Thinking about leaving your job and jumping into the world of freelancing and contracting? It can be exhilarating and give you scope to do the work you want to do, but there are some downsides too – and not just the obvious ones.
Roland Bleyer is the founder of Australia’s leading independent financial comparison site specialising in personal loans, car loans and credit cards – Creditworld.com.au. He has some important advice for Australians considering leaving their nine-to-fives and jumping into the world of freelancing and contracting.
“Quitting your traditional job is a momentous occasion in anyone’s career – being your own boss is a big step. However, there are hitches too – just like every other gig,” Bleyer said.
“On paper, freelancing looks like happy days. Committing to multiple clients to take on various assignments without having to commit to a single employer – what a dream. It is important not to be swept up into the ‘perfect’ illusion in order to make informed and practical decisions for your career moving forward.
“Making the decision to go freelance is a very personal choice. Considering all of the pros and cons of freelancing – not just the obvious ones – can help guide your decision.”
Pro: Freedom to take on work that you choose
“Being your own boss means that you have the freedom to pick and choose the projects and clients you want to work for. Saying no or turning away a client that doesn’t fit into your schedule, or match your personal belief system, can be truly empowering experience,” Bleyer said.
Con: No fixed income
“While the notion of not having a fixed income can sound daunting at first glance to someone who has been locked in to a secure salary for years, it can absolutely have its benefits,” Bleyer emphasised.
“I have listed ‘no fixed income’ as a con to freelancing, which it can be for someone who struggles to save money or hasn’t accrued a raining day fund, it can also mean that your income has the potential to drastically increase if you chose so. Just how work can deplete, it can also multiply. When you chose to do so, as a freelancer, you have the agency to pick up additional projects as you wish as supplementary income for quieter periods.”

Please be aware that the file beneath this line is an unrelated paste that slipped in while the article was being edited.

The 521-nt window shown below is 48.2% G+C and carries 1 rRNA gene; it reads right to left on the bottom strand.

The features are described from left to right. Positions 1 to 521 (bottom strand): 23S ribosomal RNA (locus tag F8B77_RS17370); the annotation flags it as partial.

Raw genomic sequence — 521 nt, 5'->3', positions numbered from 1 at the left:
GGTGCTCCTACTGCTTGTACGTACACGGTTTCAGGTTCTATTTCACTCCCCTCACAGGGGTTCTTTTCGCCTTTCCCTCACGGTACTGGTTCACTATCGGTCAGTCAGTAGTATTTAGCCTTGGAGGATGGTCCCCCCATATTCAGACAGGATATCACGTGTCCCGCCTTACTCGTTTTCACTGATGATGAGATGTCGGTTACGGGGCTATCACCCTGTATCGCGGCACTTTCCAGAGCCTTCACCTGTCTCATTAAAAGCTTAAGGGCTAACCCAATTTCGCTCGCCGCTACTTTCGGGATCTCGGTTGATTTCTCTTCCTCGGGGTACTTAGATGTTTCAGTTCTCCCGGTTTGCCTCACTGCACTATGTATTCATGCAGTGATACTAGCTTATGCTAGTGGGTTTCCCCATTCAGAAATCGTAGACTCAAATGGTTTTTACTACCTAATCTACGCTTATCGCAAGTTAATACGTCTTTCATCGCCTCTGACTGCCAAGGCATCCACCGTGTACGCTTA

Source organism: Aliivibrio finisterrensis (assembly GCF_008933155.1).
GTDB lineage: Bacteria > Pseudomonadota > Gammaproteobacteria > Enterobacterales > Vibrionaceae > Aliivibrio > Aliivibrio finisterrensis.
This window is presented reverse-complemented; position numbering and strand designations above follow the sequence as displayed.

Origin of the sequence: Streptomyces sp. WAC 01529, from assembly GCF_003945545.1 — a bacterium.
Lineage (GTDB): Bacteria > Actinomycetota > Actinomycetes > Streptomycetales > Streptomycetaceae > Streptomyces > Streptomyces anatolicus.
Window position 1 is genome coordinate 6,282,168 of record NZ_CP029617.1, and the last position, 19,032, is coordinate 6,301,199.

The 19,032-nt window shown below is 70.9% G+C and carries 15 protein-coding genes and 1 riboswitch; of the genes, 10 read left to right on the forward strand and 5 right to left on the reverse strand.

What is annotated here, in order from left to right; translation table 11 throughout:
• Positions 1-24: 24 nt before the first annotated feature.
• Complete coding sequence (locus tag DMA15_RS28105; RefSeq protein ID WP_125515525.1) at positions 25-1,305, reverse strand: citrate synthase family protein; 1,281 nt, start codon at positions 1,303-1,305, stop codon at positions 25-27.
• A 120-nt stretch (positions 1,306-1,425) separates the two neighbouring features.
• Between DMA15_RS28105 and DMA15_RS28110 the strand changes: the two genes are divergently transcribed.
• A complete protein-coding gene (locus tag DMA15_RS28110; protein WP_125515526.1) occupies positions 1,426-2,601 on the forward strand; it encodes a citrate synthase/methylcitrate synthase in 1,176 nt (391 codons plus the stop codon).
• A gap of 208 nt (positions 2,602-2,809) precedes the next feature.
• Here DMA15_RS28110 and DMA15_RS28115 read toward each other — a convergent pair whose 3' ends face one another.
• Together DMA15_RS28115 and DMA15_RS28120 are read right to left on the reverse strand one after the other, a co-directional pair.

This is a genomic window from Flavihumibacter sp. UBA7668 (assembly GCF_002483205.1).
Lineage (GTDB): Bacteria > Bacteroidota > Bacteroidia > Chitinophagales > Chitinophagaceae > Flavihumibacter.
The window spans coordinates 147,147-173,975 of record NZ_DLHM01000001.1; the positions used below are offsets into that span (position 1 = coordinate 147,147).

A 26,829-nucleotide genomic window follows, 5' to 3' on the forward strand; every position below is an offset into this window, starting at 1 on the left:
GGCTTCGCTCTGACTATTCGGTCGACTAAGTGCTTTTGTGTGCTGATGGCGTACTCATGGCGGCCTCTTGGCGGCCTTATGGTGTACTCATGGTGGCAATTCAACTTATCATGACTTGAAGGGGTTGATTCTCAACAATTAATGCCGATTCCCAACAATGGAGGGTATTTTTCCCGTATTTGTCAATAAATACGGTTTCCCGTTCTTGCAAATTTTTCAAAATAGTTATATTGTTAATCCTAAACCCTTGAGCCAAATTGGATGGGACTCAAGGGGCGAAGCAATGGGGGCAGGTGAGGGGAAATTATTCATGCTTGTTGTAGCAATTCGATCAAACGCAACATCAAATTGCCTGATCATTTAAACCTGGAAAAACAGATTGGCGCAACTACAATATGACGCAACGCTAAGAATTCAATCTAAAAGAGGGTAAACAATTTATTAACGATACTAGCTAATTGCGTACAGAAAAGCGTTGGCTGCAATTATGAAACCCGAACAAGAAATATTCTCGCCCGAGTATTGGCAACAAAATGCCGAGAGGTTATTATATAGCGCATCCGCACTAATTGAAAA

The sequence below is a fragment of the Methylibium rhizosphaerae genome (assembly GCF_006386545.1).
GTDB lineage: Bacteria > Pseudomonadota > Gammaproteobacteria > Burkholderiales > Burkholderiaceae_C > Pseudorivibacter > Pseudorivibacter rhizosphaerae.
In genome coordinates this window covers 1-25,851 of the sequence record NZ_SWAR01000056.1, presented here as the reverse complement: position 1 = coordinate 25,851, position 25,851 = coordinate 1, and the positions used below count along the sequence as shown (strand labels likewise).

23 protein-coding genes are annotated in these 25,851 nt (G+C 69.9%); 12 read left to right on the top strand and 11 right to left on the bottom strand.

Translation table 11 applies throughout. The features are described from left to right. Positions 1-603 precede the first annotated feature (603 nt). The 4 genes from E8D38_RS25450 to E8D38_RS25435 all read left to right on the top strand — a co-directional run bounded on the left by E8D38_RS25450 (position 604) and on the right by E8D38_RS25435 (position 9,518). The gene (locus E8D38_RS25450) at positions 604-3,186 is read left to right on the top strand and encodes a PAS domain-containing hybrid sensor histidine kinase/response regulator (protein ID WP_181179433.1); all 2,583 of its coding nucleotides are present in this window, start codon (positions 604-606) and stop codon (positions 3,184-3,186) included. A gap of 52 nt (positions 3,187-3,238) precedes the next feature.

Pro: More freedom to negotiate deals and your own rate
According to Bleyer, freelancing means that you can breathe a sigh of relief that you will never again have to walk into your boss’ office and negotiate your salary. Instead, as a freelancer you can dictate and change your hourly rate as you see fit.
“You also have the ability to take on as much work as you like which means that you can accelerate your earnings by working more,” Bleyer said.
“This is both empowering and very satisfying, especially if you are working towards a firm financial goal of buying a car, home or an investment property.”
Con: Maintaining a work-life-balance requires more attention
“As a freelancer, something you will miss about a traditionally structured workplace is that everyday at four or five pm everyone will expect you to gather your things and leave your desk behind. You can absolutely still enjoy a working-day experience when you work for yourself, you just have to put measures in place to ensure your work doesn’t bleed into your personal space and time,” Bleyer outlined.
Pro: You aren’t locked in to anything long term
“Boss from hell? Client not agreeing to your quote? The good news about freelancing is that you’re not locked in to anything. Once you have wrapped up a project for a client there is no formal commitment from you to continue the relationship if you chose not to,” Bleyer added.
Con: Loan and credit applications may be more challenging
“Loan and credit applications can absolutely be more challenging for people who work for themselves. However, there are options available. I recommend looking around and finding lenders that will lend to people who are self employed,” Bleyer explained.
“When you apply for a personal loan, the lender simply wants to know you have the ability to repay the loan on time, each and every month. Due to the sometimes unpredictable nature of self-employment, pay cheques may not be as steady as they would be in other forms of employment, which makes the loan a higher risk for the lender.
“With that being said, it is still possible to get approved for a personal loan when you’re self-employed. To find approval, you would need to apply for a loan with a lender that allows for self-employed applicants. Loans may be traditional loans, specialist loans or low-doc loans.
“The other aspect in all of this is your credit rating. Regardless of whether you are employed or self employed, you can improve your credit rating by making sure you pay bills on time, keep your credit card balance at zero at the end of the month and avoid pay day loans.”
According to Bleyer, he recommends all freelancers be prepared to provide a wider range of documentation than other borrowers. If you opt for a low-doc loan, you may have to cover higher loan costs, either in terms of interest or fees, due to the riskier nature of the loan.
Roland Bleyer is the founder of Creditworld, a website which allows Australians to compare the best deals on loans and credit cards so they can find the one that best suits their needs. Bleyer is considered a financial expert, and has appeared on TV and various other publications to discuss the industry.